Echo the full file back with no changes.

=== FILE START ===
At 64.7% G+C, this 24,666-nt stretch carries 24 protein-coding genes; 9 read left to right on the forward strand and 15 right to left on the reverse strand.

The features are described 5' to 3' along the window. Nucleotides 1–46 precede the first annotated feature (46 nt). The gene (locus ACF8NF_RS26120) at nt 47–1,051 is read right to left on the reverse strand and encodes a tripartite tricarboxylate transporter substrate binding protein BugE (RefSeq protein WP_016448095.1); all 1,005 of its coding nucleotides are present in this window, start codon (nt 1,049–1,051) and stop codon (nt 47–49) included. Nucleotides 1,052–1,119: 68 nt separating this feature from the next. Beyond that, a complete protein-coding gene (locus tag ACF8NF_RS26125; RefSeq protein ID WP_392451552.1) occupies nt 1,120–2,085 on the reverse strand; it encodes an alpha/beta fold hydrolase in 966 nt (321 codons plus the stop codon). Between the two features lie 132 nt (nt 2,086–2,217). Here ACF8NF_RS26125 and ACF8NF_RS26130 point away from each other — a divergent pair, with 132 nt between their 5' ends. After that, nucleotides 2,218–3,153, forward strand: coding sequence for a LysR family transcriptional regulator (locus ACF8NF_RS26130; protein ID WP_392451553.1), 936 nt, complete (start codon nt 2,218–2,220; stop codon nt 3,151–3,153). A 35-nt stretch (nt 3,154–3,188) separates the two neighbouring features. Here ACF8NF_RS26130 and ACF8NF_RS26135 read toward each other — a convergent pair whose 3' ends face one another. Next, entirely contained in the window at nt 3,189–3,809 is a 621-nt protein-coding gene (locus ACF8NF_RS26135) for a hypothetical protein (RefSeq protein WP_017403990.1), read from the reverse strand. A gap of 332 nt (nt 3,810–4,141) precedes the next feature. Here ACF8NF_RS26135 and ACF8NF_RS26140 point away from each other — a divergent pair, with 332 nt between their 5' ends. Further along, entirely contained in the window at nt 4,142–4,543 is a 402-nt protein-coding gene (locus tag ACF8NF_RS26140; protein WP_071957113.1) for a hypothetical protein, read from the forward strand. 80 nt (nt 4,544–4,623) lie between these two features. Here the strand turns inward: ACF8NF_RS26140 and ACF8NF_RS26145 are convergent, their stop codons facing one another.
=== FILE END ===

At 64.7% G+C, this 24,666-nt stretch carries 24 protein-coding genes; 9 read left to right on the forward strand and 15 right to left on the reverse strand.

The features are described 5' to 3' along the window. Nucleotides 1–46 precede the first annotated feature (46 nt). The gene (locus ACF8NF_RS26120) at nt 47–1,051 is read right to left on the reverse strand and encodes a tripartite tricarboxylate transporter substrate binding protein BugE (RefSeq protein WP_016448095.1); all 1,005 of its coding nucleotides are present in this window, start codon (nt 1,049–1,051) and stop codon (nt 47–49) included. Nucleotides 1,052–1,119: 68 nt separating this feature from the next. Beyond that, a complete protein-coding gene (locus tag ACF8NF_RS26125; RefSeq protein ID WP_392451552.1) occupies nt 1,120–2,085 on the reverse strand; it encodes an alpha/beta fold hydrolase in 966 nt (321 codons plus the stop codon). Between the two features lie 132 nt (nt 2,086–2,217). Here ACF8NF_RS26125 and ACF8NF_RS26130 point away from each other — a divergent pair, with 132 nt between their 5' ends. After that, nucleotides 2,218–3,153, forward strand: coding sequence for a LysR family transcriptional regulator (locus ACF8NF_RS26130; protein ID WP_392451553.1), 936 nt, complete (start codon nt 2,218–2,220; stop codon nt 3,151–3,153). A 35-nt stretch (nt 3,154–3,188) separates the two neighbouring features. Here ACF8NF_RS26130 and ACF8NF_RS26135 read toward each other — a convergent pair whose 3' ends face one another. Next, entirely contained in the window at nt 3,189–3,809 is a 621-nt protein-coding gene (locus ACF8NF_RS26135) for a hypothetical protein (RefSeq protein WP_017403990.1), read from the reverse strand. A gap of 332 nt (nt 3,810–4,141) precedes the next feature. Here ACF8NF_RS26135 and ACF8NF_RS26140 point away from each other — a divergent pair, with 332 nt between their 5' ends. Further along, entirely contained in the window at nt 4,142–4,543 is a 402-nt protein-coding gene (locus tag ACF8NF_RS26140; protein WP_071957113.1) for a hypothetical protein, read from the forward strand. 80 nt (nt 4,544–4,623) lie between these two features. Here the strand turns inward: ACF8NF_RS26140 and ACF8NF_RS26145 are convergent, their stop codons facing one another.